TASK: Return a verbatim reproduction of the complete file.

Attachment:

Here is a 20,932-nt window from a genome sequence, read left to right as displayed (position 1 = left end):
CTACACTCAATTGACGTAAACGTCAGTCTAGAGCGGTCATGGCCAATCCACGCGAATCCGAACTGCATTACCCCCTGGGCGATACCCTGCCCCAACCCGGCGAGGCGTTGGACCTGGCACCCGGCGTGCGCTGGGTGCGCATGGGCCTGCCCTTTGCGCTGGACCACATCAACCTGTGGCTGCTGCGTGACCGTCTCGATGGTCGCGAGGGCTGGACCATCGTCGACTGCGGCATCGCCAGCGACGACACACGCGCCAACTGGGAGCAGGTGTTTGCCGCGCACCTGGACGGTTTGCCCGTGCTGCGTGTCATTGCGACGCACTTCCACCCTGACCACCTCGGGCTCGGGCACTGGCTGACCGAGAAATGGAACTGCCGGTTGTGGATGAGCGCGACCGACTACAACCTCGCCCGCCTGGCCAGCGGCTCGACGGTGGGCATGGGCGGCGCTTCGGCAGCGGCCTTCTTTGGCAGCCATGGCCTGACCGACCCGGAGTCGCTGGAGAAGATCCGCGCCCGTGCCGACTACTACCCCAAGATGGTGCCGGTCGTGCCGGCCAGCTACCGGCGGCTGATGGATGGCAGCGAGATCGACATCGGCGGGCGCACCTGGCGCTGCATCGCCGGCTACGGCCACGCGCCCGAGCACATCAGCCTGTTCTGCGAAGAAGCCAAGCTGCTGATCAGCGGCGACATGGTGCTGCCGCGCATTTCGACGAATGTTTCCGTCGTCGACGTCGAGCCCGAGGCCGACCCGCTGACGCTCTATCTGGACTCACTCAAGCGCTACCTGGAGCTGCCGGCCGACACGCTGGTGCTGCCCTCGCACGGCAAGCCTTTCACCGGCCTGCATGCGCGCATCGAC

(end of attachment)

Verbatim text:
Here is a 20,932-nt window from a genome sequence, read left to right as displayed (position 1 = left end):
CTACACTCAATTGACGTAAACGTCAGTCTAGAGCGGTCATGGCCAATCCACGCGAATCCGAACTGCATTACCCCCTGGGCGATACCCTGCCCCAACCCGGCGAGGCGTTGGACCTGGCACCCGGCGTGCGCTGGGTGCGCATGGGCCTGCCCTTTGCGCTGGACCACATCAACCTGTGGCTGCTGCGTGACCGTCTCGATGGTCGCGAGGGCTGGACCATCGTCGACTGCGGCATCGCCAGCGACGACACACGCGCCAACTGGGAGCAGGTGTTTGCCGCGCACCTGGACGGTTTGCCCGTGCTGCGTGTCATTGCGACGCACTTCCACCCTGACCACCTCGGGCTCGGGCACTGGCTGACCGAGAAATGGAACTGCCGGTTGTGGATGAGCGCGACCGACTACAACCTCGCCCGCCTGGCCAGCGGCTCGACGGTGGGCATGGGCGGCGCTTCGGCAGCGGCCTTCTTTGGCAGCCATGGCCTGACCGACCCGGAGTCGCTGGAGAAGATCCGCGCCCGTGCCGACTACTACCCCAAGATGGTGCCGGTCGTGCCGGCCAGCTACCGGCGGCTGATGGATGGCAGCGAGATCGACATCGGCGGGCGCACCTGGCGCTGCATCGCCGGCTACGGCCACGCGCCCGAGCACATCAGCCTGTTCTGCGAAGAAGCCAAGCTGCTGATCAGCGGCGACATGGTGCTGCCGCGCATTTCGACGAATGTTTCCGTCGTCGACGTCGAGCCCGAGGCCGACCCGCTGACGCTCTATCTGGACTCACTCAAGCGCTACCTGGAGCTGCCGGCCGACACGCTGGTGCTGCCCTCGCACGGCAAGCCTTTCACCGGCCTGCATGCGCGCATCGAC